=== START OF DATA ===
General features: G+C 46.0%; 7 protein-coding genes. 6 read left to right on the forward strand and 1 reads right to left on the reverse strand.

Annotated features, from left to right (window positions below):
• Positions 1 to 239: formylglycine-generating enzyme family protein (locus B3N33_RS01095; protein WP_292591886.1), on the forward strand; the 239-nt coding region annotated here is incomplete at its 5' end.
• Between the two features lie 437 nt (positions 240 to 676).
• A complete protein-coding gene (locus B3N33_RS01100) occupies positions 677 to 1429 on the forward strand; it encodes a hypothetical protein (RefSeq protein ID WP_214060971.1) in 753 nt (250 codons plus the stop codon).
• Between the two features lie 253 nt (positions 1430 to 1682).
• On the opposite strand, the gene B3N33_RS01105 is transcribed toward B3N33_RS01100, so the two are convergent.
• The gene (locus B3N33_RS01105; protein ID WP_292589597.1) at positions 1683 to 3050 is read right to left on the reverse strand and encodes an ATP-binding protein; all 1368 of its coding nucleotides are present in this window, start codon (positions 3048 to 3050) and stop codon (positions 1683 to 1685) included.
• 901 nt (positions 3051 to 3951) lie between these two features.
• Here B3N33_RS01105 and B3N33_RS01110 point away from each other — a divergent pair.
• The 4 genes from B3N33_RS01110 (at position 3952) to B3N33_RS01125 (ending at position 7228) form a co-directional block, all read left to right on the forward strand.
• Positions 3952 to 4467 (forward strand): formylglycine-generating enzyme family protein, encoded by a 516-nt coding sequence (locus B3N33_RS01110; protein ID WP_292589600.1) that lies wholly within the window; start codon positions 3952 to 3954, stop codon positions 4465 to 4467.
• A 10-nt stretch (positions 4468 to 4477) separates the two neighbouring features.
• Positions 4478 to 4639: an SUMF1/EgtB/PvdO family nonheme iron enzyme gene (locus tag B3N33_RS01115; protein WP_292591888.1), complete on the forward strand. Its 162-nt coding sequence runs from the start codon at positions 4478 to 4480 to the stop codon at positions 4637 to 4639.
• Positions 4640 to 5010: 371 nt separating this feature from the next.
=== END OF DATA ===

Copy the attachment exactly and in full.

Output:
General features: G+C 46.0%; 7 protein-coding genes. 6 read left to right on the forward strand and 1 reads right to left on the reverse strand.

Annotated features, from left to right (window positions below):
• Positions 1 to 239: formylglycine-generating enzyme family protein (locus B3N33_RS01095; protein WP_292591886.1), on the forward strand; the 239-nt coding region annotated here is incomplete at its 5' end.
• Between the two features lie 437 nt (positions 240 to 676).
• A complete protein-coding gene (locus B3N33_RS01100) occupies positions 677 to 1429 on the forward strand; it encodes a hypothetical protein (RefSeq protein ID WP_214060971.1) in 753 nt (250 codons plus the stop codon).
• Between the two features lie 253 nt (positions 1430 to 1682).
• On the opposite strand, the gene B3N33_RS01105 is transcribed toward B3N33_RS01100, so the two are convergent.
• The gene (locus B3N33_RS01105; protein ID WP_292589597.1) at positions 1683 to 3050 is read right to left on the reverse strand and encodes an ATP-binding protein; all 1368 of its coding nucleotides are present in this window, start codon (positions 3048 to 3050) and stop codon (positions 1683 to 1685) included.
• 901 nt (positions 3051 to 3951) lie between these two features.
• Here B3N33_RS01105 and B3N33_RS01110 point away from each other — a divergent pair.
• The 4 genes from B3N33_RS01110 (at position 3952) to B3N33_RS01125 (ending at position 7228) form a co-directional block, all read left to right on the forward strand.
• Positions 3952 to 4467 (forward strand): formylglycine-generating enzyme family protein, encoded by a 516-nt coding sequence (locus B3N33_RS01110; protein ID WP_292589600.1) that lies wholly within the window; start codon positions 3952 to 3954, stop codon positions 4465 to 4467.
• A 10-nt stretch (positions 4468 to 4477) separates the two neighbouring features.
• Positions 4478 to 4639: an SUMF1/EgtB/PvdO family nonheme iron enzyme gene (locus tag B3N33_RS01115; protein WP_292591888.1), complete on the forward strand. Its 162-nt coding sequence runs from the start codon at positions 4478 to 4480 to the stop codon at positions 4637 to 4639.
• Positions 4640 to 5010: 371 nt separating this feature from the next.